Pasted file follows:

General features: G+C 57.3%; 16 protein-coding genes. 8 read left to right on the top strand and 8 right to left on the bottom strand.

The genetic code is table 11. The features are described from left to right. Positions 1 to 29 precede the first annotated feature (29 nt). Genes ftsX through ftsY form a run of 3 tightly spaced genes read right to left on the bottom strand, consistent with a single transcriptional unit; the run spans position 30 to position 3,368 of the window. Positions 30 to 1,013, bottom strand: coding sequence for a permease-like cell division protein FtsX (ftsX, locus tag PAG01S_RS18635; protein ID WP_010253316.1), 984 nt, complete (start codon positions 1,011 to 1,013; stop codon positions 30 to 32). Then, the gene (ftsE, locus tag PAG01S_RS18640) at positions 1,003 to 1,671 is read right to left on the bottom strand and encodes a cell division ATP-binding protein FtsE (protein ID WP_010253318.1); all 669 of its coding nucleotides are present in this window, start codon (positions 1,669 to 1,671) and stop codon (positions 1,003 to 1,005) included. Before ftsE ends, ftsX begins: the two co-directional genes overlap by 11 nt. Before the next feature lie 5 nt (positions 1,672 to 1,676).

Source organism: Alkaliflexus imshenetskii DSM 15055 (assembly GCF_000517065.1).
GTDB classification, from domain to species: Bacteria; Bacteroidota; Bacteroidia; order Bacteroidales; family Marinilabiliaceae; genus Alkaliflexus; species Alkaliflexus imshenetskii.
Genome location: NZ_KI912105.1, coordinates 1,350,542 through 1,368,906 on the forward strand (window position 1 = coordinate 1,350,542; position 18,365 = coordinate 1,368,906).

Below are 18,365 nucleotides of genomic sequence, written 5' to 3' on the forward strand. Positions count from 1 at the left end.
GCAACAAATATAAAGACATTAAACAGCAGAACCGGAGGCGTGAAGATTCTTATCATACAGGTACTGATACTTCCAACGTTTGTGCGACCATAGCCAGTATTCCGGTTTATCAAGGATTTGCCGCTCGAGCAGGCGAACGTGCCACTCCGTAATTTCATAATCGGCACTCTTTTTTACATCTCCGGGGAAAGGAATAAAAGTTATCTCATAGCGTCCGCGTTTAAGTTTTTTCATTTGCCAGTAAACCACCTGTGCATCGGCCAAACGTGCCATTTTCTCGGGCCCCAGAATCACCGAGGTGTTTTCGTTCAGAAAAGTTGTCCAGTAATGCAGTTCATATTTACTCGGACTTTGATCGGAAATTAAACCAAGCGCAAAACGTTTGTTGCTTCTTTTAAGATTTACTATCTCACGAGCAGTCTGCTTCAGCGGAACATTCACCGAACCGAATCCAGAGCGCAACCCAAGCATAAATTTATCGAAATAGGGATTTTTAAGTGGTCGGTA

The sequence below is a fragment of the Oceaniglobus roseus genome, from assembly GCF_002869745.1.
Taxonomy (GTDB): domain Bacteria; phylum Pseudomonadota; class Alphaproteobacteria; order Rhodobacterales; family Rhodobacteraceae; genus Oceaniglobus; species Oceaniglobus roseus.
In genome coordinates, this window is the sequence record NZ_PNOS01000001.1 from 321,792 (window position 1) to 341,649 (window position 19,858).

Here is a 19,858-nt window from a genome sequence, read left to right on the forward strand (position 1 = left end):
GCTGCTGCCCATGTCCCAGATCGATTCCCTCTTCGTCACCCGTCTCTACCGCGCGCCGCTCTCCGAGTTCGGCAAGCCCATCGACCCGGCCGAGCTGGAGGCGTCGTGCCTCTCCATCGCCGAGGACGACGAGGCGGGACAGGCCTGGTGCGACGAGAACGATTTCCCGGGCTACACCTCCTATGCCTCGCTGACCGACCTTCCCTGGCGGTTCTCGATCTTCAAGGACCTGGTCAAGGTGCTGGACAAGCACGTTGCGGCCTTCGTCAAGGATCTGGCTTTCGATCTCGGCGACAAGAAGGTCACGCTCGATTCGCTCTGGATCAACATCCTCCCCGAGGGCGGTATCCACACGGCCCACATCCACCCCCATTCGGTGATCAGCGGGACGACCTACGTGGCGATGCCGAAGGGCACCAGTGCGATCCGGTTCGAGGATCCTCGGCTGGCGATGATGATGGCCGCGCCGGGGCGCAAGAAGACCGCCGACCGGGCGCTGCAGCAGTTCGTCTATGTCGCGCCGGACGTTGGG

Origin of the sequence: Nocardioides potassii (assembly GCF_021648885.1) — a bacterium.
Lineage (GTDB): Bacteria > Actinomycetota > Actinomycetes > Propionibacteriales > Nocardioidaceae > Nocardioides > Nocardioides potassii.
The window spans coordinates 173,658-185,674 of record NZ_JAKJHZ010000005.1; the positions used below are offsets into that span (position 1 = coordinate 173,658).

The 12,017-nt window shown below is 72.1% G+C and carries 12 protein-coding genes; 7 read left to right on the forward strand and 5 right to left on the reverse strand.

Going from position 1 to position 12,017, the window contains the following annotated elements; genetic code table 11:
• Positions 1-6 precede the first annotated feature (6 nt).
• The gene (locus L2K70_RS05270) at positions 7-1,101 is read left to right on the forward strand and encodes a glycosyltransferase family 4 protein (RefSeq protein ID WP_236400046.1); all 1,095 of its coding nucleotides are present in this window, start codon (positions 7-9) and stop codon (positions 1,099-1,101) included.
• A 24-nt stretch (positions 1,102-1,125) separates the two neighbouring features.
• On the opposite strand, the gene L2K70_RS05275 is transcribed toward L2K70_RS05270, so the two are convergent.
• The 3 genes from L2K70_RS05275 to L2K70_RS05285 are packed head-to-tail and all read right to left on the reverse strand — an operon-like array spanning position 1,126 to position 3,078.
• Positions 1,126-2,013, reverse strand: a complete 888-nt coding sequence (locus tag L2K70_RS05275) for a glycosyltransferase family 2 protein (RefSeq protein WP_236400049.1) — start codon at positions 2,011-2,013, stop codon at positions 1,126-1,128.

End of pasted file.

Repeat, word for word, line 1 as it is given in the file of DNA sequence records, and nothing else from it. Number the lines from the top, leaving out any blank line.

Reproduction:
General features: G+C 57.3%; 16 protein-coding genes. 8 read left to right on the top strand and 8 right to left on the bottom strand.